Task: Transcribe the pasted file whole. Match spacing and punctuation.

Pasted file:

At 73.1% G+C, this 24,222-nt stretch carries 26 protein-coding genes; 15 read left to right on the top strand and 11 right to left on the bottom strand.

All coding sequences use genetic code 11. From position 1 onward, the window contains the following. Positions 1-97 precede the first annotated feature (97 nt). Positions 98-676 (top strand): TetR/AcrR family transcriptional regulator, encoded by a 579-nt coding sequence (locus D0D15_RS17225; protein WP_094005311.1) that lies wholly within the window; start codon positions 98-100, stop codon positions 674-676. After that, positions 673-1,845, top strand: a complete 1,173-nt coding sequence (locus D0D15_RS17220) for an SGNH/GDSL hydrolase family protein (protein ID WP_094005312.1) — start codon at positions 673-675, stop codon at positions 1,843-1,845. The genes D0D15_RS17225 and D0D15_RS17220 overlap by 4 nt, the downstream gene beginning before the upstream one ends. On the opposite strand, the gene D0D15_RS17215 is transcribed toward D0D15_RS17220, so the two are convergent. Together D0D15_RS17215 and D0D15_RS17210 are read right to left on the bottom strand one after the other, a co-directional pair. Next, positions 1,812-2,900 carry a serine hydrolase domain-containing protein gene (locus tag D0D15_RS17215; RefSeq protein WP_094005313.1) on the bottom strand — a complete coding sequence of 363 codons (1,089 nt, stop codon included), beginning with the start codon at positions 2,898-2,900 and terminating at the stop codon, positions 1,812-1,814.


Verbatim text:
At 73.1% G+C, this 24,222-nt stretch carries 26 protein-coding genes; 15 read left to right on the top strand and 11 right to left on the bottom strand.

All coding sequences use genetic code 11. From position 1 onward, the window contains the following. Positions 1-97 precede the first annotated feature (97 nt). Positions 98-676 (top strand): TetR/AcrR family transcriptional regulator, encoded by a 579-nt coding sequence (locus D0D15_RS17225; protein WP_094005311.1) that lies wholly within the window; start codon positions 98-100, stop codon positions 674-676. After that, positions 673-1,845, top strand: a complete 1,173-nt coding sequence (locus D0D15_RS17220) for an SGNH/GDSL hydrolase family protein (protein ID WP_094005312.1) — start codon at positions 673-675, stop codon at positions 1,843-1,845. The genes D0D15_RS17225 and D0D15_RS17220 overlap by 4 nt, the downstream gene beginning before the upstream one ends. On the opposite strand, the gene D0D15_RS17215 is transcribed toward D0D15_RS17220, so the two are convergent. Together D0D15_RS17215 and D0D15_RS17210 are read right to left on the bottom strand one after the other, a co-directional pair. Next, positions 1,812-2,900 carry a serine hydrolase domain-containing protein gene (locus tag D0D15_RS17215; RefSeq protein WP_094005313.1) on the bottom strand — a complete coding sequence of 363 codons (1,089 nt, stop codon included), beginning with the start codon at positions 2,898-2,900 and terminating at the stop codon, positions 1,812-1,814.